Australian Intellectual Property Reforms Ahead

March 15th, 2024

Australian Intellectual Property Reforms Ahead


2024 appears to be a year of change in the Australian Intellectual Property realm, with the adoption by IP Australia of the Madrid Goods and Services List and the introduction of the Intellectual Property Laws Amendment (Regulator Performance) Act 2023.

Adoption of the Madrid Goods and Services List

In January 2024 IP Australia announced that it would replace the current Trade Marks Goods and Services List with the Madrid Goods and Services List (MGS list) in March 2024. This change will align IP Australia’s classification of goods and services for trade mark applications with international best practices, and the standards used by the World Intellectual Property Organization (WIPO).

The real difference between the two Lists is that in Australia under the Trade Marks Goods and Services List, a trade mark applicant can register a trade mark with a broader meaning, for example registering a trade mark under the current ‘Wholesale Services’ category. However, under the MGS list, the registration will need to be more specific, with registrations under the Wholesale Services list to be instead “Wholesale services in relation to [list of goods]”. This means that it will be more important for owners of Australian trade marks to ensure that their trade mark applications are drafted correctly to ensure that the trade mark covers all of the goods and services they use, or intend to use.

Importantly, the changes in classification will likely make it easier for Australian exporters to protect their trade marks in other countries because the way the goods will be described will be consistent with those accepted by the Madrid Goods and Services List.

The Intellectual Property Laws Amendment (Regulator Performance) Act 2023

In late 2023, the Intellectual Property Laws Amendment (Regulator Performance) Act 2023 (the Act) received Royal Assent, marking a significant milestone in the evolution of Australia’s intellectual property landscape. This comprehensive legislative reform, with amendments commencing at various intervals, focuses on refining and enhancing processes related to trade marks, patents, and the protection of Olympic insignia. The Act aims to streamline administrative procedures, fortify legal frameworks, and ensure robust intellectual property protection.

Amending the Olympic Insignia Protection Act, Trade Marks Act and Patents Act

The Act introduces amendments to three crucial pieces of legislation; the Olympic Insignia Protection Act 1987, Trade Marks Act 1995, and Patents Act 1990. These amendments are organised into six distinct parts, each addressing specific aspects of intellectual property law.

Part 1 – Trade marks that contain, or consist of, Olympic motto, etc.

Part 1 of the Act clarifies that only the Australian Olympic Committee (AOC) and the International Olympic Committee (IOC) are authorised to register Olympic insignia as trade marks in Australia.

The amendments reinforce the government’s authority to reject trade mark applications not filed by the AOC or IOC, enhancing the protection of the Olympic brand.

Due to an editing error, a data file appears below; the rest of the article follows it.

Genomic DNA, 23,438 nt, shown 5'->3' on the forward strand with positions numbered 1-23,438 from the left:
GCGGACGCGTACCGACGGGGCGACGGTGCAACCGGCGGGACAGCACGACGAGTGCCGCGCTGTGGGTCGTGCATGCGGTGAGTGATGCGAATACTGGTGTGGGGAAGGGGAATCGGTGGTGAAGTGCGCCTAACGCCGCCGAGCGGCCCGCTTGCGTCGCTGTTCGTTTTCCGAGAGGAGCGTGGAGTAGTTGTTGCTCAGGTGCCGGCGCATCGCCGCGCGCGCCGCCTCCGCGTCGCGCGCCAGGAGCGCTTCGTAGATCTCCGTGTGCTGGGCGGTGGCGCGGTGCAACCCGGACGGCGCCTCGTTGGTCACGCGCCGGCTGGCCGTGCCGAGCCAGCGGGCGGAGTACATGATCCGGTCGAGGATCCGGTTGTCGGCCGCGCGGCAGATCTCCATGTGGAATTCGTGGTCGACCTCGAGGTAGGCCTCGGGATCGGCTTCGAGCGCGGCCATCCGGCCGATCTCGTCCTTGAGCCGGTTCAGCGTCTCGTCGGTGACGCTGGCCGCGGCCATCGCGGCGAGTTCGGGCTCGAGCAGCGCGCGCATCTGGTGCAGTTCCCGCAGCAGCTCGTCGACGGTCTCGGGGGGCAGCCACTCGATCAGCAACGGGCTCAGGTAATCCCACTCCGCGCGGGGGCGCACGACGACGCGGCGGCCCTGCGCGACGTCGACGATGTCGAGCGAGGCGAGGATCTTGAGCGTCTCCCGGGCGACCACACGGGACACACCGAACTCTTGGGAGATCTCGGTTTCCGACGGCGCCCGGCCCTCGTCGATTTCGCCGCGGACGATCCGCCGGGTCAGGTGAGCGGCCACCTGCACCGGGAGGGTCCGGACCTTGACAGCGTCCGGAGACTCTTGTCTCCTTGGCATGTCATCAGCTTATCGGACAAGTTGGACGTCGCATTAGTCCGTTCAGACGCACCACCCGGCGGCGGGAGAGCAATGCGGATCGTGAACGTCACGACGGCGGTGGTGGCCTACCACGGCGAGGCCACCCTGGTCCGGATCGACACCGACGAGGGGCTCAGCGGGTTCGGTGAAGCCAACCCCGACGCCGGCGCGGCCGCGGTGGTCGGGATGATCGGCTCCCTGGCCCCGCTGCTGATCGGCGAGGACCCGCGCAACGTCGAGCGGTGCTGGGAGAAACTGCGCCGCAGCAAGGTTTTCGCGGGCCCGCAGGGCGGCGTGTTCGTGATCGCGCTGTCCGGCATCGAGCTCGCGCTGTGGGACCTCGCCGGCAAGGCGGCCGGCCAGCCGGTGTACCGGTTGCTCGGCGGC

Part 2 – Renewal of registration 

Part 2 of the Act addresses minor inconsistencies in trade mark renewal grace period conditions. By aligning these conditions, the legislation ensures a more consistent and streamlined process for the renewal of trade mark registrations.

Part 3 – Revocation of registration

Part 3 of the Act introduces a requirement for the revocation of a trade mark registration if IP Australia overlooks a component of a notice of opposition by a third party during the registration process. This amendment bolsters the integrity of the registration process and addresses potential oversights in the opposition procedure.

Part 4 – Restoration of trade marks to the Register

Part 4 of the Act allows, under specific circumstances, the restoration of a trade mark registration onto the Trade Marks Register after it is removed due to non-use. This provision provides flexibility in cases where a trade mark’s removal was unjustified, ensuring fair treatment for intellectual property owners.

Part 5 – Official Journal, etc.

This section removes direct references to the Official Journal of Trade Marks, allowing the government to adapt the format used to communicate trade mark decisions to changing technologies and customer behaviour. This amendment reflects a commitment to staying agile and responsive in the digital age.

Part 6 – Spent Provisions

Part 6 repeals transitional and saving provisions in the Patents Act 1990 (Cth) that expired in February 2022. This procedural change has no impact on the administration of Australia’s patent system but serves to streamline the legislative framework.

Corresponding changes to regulations 

The Act anticipates corresponding changes to the Trade Mark Regulations and Patents Regulations, with the Intellectual Property Laws Amendment (Regulator Performance) Regulations expected to be in place by 17 May 2024 to support and complement the changes made by the Act. These regulatory adjustments aim to provide a harmonious and integrated legal framework for the effective implementation of the legislative reforms.


The Intellectual Property Laws Amendment (Regulator Performance) Act 2023 represents a forward-looking approach to intellectual property regulation in Australia. By addressing specific challenges in trade mark and patent administration and refining the protection of Olympic insignia, the Act contributes to a more robust and responsive intellectual property regime. As the corresponding regulations are set to fall into place, stakeholders in the intellectual property space can anticipate a more streamlined and efficient landscape for the protection and administration of intellectual assets.

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